3. Gently remove container, for large trees or shrubs, it may be easier to cut the container off. DO NOT pick up the tree or shrub by its trunk and attempt to “shake” off the container.

4. Check the root ball for roots that are growing in a circular pattern. If the roots are “Pot Bound” it is recommended to shave off an inch to an inch and a half of the exterior of the root ball. Use a hand saw to slice off strips from the exterior of the root ball around the perimeter. Prune any remaining circling roots. This has been found to be more effective than vertical slices through the root ball and prevents root girdling of the tree. Do this in several sections around the root ball. This will stimulate the roots to begin growing out of their circulating pattern.

5. Dust the root ball and cut root ends with a mycorrhizae inoculant, such as Mykes, Soil Moist or other product, so that there is good contact with the root system per the product directions. If possible, dampen the root ball to help adhere the dust to the root ball.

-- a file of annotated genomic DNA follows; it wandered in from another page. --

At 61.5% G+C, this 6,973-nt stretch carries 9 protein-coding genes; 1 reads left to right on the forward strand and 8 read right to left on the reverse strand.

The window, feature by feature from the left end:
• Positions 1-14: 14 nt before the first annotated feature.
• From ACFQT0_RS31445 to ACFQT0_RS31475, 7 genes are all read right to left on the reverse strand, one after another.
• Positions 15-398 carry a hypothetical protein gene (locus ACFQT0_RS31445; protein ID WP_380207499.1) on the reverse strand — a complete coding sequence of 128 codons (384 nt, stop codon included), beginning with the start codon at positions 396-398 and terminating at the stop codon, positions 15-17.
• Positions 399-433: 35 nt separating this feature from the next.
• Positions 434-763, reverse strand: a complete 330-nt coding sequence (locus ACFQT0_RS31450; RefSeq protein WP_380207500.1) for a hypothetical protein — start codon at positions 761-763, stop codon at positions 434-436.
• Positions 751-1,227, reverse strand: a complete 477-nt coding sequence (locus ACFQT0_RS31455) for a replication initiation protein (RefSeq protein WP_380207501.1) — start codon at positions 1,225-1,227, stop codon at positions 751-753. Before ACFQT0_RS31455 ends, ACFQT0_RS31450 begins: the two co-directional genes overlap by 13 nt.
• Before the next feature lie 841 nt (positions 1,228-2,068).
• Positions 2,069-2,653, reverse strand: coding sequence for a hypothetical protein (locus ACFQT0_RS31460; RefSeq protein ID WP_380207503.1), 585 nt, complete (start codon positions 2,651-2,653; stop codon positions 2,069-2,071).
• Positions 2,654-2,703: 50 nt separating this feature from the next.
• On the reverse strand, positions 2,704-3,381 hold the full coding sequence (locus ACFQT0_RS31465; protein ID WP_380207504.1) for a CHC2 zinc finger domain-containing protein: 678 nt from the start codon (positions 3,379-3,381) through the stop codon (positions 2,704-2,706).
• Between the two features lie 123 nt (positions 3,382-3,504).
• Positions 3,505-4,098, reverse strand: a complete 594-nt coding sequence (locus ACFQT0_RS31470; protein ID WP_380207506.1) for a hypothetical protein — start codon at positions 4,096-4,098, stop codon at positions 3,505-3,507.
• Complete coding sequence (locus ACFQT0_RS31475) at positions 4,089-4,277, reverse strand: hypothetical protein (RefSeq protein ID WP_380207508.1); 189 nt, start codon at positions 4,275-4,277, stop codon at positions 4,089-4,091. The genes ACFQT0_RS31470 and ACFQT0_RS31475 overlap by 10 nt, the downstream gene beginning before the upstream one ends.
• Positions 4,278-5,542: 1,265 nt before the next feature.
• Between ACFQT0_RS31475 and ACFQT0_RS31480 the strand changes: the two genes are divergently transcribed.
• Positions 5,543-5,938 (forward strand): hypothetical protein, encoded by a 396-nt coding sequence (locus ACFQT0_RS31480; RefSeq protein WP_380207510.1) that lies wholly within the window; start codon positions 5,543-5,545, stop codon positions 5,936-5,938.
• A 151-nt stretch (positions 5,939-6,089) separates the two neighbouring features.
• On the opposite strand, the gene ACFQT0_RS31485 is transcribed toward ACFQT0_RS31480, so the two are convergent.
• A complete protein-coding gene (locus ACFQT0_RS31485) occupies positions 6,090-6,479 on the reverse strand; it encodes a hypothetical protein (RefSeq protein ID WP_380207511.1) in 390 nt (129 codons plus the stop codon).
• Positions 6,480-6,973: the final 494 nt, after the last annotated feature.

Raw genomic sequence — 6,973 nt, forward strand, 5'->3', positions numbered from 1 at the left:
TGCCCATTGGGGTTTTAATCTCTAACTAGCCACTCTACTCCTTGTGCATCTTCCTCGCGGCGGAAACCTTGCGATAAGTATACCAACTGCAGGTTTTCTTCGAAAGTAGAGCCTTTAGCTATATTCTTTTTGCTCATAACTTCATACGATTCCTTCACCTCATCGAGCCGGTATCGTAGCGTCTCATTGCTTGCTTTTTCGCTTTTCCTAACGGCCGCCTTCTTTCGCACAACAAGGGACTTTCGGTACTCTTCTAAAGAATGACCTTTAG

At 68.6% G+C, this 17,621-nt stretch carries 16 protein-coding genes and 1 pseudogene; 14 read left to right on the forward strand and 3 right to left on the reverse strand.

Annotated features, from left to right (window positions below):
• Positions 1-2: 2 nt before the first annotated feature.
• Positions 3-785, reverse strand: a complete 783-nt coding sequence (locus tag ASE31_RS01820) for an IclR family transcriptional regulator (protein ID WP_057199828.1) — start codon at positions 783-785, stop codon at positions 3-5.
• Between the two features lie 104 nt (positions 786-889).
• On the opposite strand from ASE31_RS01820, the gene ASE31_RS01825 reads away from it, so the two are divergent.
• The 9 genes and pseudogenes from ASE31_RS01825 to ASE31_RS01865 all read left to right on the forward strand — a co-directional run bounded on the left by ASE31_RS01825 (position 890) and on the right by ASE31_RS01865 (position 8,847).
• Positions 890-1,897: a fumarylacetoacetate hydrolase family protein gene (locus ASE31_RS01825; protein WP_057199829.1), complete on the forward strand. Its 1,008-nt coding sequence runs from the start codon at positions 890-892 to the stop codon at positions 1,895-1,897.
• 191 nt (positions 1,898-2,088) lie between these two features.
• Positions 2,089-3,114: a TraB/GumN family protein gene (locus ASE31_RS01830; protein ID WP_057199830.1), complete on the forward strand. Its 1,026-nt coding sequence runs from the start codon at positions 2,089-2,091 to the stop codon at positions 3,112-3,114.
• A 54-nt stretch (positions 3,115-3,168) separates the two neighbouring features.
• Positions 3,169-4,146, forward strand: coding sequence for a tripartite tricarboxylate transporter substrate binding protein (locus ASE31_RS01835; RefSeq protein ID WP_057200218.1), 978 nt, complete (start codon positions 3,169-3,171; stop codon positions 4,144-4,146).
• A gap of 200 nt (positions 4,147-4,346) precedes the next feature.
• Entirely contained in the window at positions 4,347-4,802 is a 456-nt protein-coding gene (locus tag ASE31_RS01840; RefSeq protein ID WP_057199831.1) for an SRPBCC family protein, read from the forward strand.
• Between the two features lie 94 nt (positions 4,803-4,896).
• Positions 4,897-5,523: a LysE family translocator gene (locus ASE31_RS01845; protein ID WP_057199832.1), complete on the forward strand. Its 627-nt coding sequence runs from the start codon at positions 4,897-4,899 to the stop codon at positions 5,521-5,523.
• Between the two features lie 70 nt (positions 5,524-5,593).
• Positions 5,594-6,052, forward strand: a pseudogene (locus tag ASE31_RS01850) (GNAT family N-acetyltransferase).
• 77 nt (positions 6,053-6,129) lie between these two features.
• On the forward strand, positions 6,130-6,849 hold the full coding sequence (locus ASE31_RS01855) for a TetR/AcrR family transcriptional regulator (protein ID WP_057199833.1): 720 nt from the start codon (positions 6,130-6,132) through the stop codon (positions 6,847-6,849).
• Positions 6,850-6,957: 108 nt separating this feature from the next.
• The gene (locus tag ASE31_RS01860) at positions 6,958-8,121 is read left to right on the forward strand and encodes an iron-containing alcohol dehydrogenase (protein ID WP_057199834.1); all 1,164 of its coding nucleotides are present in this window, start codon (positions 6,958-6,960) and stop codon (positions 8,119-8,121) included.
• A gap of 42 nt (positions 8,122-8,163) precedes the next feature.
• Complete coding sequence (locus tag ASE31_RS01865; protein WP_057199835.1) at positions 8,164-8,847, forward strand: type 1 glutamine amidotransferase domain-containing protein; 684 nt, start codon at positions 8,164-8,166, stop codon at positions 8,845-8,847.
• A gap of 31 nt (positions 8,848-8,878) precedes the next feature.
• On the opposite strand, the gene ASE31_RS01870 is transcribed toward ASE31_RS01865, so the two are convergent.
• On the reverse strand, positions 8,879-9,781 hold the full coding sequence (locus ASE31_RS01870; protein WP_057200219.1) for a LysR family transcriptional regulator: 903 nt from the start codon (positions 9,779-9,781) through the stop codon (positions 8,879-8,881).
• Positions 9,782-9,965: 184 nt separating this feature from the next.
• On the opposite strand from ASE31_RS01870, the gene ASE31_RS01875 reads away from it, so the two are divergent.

6. Place the tree in the hole and backfill with the original soil, remove any large dirt clumps or rocks. Water in the soil to settle it down, do not tamp down. Continue backfilling up to the top of the root ball. If you have any excess soil, use it to build a raised berm around the outside of the hole. This will aid in proper watering. NOTE: If you have heavy clay soil, consult our Nursery Manager. It is NOT recommended to try and adapt trees to soil they cannot tolerate.

7. Mix the Ferti-lome Root Stimulator or Bonide Root & Grow according to the directions on the label. Water the tree or shrub thoroughly with the mixture throughout the first two growing seasons.

8. Add mulch to the planting area, keeping the mulch 4-6 inches from the trunk of the tree or crown of the shrub. This will help retain moisture, moderate the soil temperature and prevent mower/trimmer damage, ensuring a good consistent growing area for your new plant. It looks great too!

9. Large, tall trees will require staking and guying. This will prevent any wind damage that could topple or shift your tree causing severe root damage. Tree straps should be loose to allow the tree to move a little in the wind. Remove tree straps after one year.